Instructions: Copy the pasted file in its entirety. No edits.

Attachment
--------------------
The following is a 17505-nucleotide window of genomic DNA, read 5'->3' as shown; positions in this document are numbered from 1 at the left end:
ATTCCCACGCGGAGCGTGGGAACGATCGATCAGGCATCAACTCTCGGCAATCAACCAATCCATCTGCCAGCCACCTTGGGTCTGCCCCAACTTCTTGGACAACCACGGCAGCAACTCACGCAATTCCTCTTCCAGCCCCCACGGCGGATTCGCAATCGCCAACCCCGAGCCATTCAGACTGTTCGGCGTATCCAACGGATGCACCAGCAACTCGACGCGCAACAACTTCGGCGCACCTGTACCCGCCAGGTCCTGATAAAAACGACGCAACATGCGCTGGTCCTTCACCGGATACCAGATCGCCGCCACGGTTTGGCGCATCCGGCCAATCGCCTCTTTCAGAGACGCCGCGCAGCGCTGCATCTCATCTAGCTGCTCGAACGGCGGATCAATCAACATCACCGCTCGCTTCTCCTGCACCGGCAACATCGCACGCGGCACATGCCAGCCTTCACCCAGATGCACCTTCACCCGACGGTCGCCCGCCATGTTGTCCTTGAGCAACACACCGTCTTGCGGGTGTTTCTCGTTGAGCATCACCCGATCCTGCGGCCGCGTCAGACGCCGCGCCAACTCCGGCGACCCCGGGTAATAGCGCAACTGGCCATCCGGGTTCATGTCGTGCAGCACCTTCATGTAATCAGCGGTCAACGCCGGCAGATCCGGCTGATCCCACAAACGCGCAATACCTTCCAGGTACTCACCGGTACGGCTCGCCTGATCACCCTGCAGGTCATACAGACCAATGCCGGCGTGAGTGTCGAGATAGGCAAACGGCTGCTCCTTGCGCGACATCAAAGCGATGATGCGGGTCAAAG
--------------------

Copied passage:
The following is a 17505-nucleotide window of genomic DNA, read 5'->3' as shown; positions in this document are numbered from 1 at the left end:
ATTCCCACGCGGAGCGTGGGAACGATCGATCAGGCATCAACTCTCGGCAATCAACCAATCCATCTGCCAGCCACCTTGGGTCTGCCCCAACTTCTTGGACAACCACGGCAGCAACTCACGCAATTCCTCTTCCAGCCCCCACGGCGGATTCGCAATCGCCAACCCCGAGCCATTCAGACTGTTCGGCGTATCCAACGGATGCACCAGCAACTCGACGCGCAACAACTTCGGCGCACCTGTACCCGCCAGGTCCTGATAAAAACGACGCAACATGCGCTGGTCCTTCACCGGATACCAGATCGCCGCCACGGTTTGGCGCATCCGGCCAATCGCCTCTTTCAGAGACGCCGCGCAGCGCTGCATCTCATCTAGCTGCTCGAACGGCGGATCAATCAACATCACCGCTCGCTTCTCCTGCACCGGCAACATCGCACGCGGCACATGCCAGCCTTCACCCAGATGCACCTTCACCCGACGGTCGCCCGCCATGTTGTCCTTGAGCAACACACCGTCTTGCGGGTGTTTCTCGTTGAGCATCACCCGATCCTGCGGCCGCGTCAGACGCCGCGCCAACTCCGGCGACCCCGGGTAATAGCGCAACTGGCCATCCGGGTTCATGTCGTGCAGCACCTTCATGTAATCAGCGGTCAACGCCGGCAGATCCGGCTGATCCCACAAACGCGCAATACCTTCCAGGTACTCACCGGTACGGCTCGCCTGATCACCCTGCAGGTCATACAGACCAATGCCGGCGTGAGTGTCGAGATAGGCAAACGGCTGCTCCTTGCGCGACATCAAAGCGATGATGCGGGTCAAAG